I?m currently in the midst of a traditional rite of passage for American college students: the summer internship.  Many of my peers chose to spend their summers doing grunt work at law offices, hospitals, or financial consulting groups.

I decided to do my internship as the media manager for a nonprofit called the Action Center for Undergraduate Services and Scholarships (or ACCESS for short). ACCESS provides free financial aid advice and advocacy to high students and their families in Boston and Springfield, Massachusetts, to help them overcome financial barriers to higher education.

I didn't know how much I didn't know

I?m attending college largely thanks to financial aid: Princeton, my school, was recently included on a Washington Post list of the nation?s top-12 loan-free aid policies, and I?m a grateful recipient of a yearly grant from the University.  As such, I came to ACCESS thinking that I was pretty well-versed in the financial aid process of FAFSAs, CSS profiles, and scholarship applications, but the past two months here have shown me that my experiences barely scratched the surface of higher education financing.

financial aid in a bag

Whereas I dealt with financial aid in collaboration with my parents, who guided me every step of the way, many of the students who work with ACCESS do not feel comfortable asking a parent or guardian to take out loans on their behalf.

Instead they seek to finance college entirely on their own.  In many instances students try to take on an unreasonable amount of debt that will cripple them after graduation.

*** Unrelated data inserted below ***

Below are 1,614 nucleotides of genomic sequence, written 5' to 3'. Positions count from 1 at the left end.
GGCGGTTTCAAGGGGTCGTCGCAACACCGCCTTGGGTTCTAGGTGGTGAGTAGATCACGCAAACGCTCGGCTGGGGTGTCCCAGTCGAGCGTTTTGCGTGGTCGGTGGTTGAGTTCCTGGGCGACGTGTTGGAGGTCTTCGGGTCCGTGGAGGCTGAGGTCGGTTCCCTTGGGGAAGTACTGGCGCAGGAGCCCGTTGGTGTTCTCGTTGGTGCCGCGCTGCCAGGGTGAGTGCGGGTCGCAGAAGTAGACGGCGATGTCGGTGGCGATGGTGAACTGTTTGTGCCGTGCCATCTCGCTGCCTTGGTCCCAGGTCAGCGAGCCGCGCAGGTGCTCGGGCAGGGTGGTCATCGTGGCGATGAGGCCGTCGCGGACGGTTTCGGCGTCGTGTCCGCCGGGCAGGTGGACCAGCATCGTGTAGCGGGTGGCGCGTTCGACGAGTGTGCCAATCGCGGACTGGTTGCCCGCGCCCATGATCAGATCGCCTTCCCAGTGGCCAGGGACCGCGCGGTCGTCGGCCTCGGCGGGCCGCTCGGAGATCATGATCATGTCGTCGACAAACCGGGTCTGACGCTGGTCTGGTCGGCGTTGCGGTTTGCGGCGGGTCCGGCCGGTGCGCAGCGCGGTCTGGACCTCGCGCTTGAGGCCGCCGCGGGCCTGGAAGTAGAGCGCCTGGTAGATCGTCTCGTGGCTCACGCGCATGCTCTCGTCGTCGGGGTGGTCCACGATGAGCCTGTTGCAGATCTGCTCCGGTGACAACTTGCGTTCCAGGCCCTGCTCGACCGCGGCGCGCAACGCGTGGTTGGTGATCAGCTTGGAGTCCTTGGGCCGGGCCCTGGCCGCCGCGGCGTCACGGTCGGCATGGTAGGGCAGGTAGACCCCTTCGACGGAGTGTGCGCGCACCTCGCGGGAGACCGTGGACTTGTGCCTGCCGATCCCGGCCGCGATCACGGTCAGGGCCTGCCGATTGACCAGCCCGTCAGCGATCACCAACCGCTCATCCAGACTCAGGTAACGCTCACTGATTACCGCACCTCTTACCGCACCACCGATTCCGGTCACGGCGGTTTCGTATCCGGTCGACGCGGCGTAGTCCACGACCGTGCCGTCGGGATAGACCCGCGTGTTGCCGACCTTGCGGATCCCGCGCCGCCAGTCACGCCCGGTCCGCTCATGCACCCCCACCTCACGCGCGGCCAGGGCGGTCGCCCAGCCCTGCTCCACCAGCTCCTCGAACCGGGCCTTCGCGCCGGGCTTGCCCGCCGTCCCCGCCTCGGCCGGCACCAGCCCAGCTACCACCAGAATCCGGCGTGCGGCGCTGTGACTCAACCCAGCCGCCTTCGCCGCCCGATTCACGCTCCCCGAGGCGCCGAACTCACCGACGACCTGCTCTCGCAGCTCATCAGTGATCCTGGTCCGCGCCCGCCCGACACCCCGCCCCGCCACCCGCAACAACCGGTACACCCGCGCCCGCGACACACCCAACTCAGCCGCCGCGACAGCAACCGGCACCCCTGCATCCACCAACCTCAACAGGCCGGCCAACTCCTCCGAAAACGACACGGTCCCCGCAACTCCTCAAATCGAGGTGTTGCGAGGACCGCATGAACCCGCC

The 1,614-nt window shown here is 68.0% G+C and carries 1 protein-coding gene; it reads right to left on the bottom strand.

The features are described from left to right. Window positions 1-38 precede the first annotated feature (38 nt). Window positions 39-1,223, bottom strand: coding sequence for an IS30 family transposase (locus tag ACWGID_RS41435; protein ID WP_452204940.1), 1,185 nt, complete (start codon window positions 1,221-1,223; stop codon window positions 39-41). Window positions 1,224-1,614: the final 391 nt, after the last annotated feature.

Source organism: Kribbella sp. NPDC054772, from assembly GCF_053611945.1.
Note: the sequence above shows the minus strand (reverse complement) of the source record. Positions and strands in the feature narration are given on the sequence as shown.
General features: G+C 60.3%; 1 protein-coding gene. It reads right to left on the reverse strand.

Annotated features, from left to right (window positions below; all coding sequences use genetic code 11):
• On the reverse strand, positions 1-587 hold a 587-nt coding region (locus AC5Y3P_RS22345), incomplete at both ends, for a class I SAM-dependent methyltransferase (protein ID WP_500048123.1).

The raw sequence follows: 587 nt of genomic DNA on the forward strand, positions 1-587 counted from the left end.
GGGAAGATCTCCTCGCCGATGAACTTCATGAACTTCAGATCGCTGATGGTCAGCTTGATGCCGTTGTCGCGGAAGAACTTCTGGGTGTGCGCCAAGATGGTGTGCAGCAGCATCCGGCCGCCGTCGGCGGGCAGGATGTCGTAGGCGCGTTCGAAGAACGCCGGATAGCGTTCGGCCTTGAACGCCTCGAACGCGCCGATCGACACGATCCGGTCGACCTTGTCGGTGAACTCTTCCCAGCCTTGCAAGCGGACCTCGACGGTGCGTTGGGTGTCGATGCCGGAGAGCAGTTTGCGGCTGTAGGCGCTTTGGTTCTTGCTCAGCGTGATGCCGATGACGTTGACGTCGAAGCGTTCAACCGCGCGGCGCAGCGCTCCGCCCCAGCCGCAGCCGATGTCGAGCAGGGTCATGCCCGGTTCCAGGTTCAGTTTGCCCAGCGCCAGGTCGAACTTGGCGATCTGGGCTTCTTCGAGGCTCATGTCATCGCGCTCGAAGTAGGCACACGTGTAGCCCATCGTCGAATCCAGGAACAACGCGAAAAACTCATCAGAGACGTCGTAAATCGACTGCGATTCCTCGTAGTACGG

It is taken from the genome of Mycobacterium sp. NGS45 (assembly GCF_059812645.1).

Some of their paths to higher education are truly treacherous: in some cases, the students are undocumented immigrants, a huge roadblock to navigate.

[Read Sadia's story: Another Myth Dispelled: Americans Don't Have to Worry About Paying for Education]

One of the lessons that has really hit home for me is how many American students dismiss college because they cannot see how to navigate it financially.  I came from a high school background where students who did not attend college were exceptions to the rule, but that ratio is entirely inverted with the students at ACCESS.  The majority of the students working with nonprofits like ACCESS were on the fence about attending college before they met an advisor at their high school or community group.

A daunting challenge

For someone like me, who was thrown headfirst into the world of college affordability this summer, the amount that still needs to be done in this sphere is often daunting.  With so many students barred from college financially nationwide, and state university systems constantly forced by budget cuts to raise their tuition, college access is an enormous American problem with no straightforward solution in sight. However, I take comfort in the fact that, although no one can solve this national crisis overnight, there are many groups that are making a big difference for the individuals they serve right now, and I am honored and humbled to have become part of that mission.

My summer internship has also made me profoundly aware of how lucky I am to be receiving a higher education.  While at school during the year, it?s easy to see college as a given: it seems entirely natural that I?m taking classes, studying for finals, doing extracurricular activities, and living with friends.  The students I?ve met this summer have shown me that I couldn?t be more wrong.

Until American college completion becomes more widespread, college will always be an incredible honor and privilege, and my time here has been a real eye-opener.  Even my ability to do an internship instead of a typical summer job, thanks in part to a financial stipend from my college, sets me apart from many of the high school students I have met in these past months.  When I return to campus in the fall, I know that I?ll never again be tempted to take my education for granted.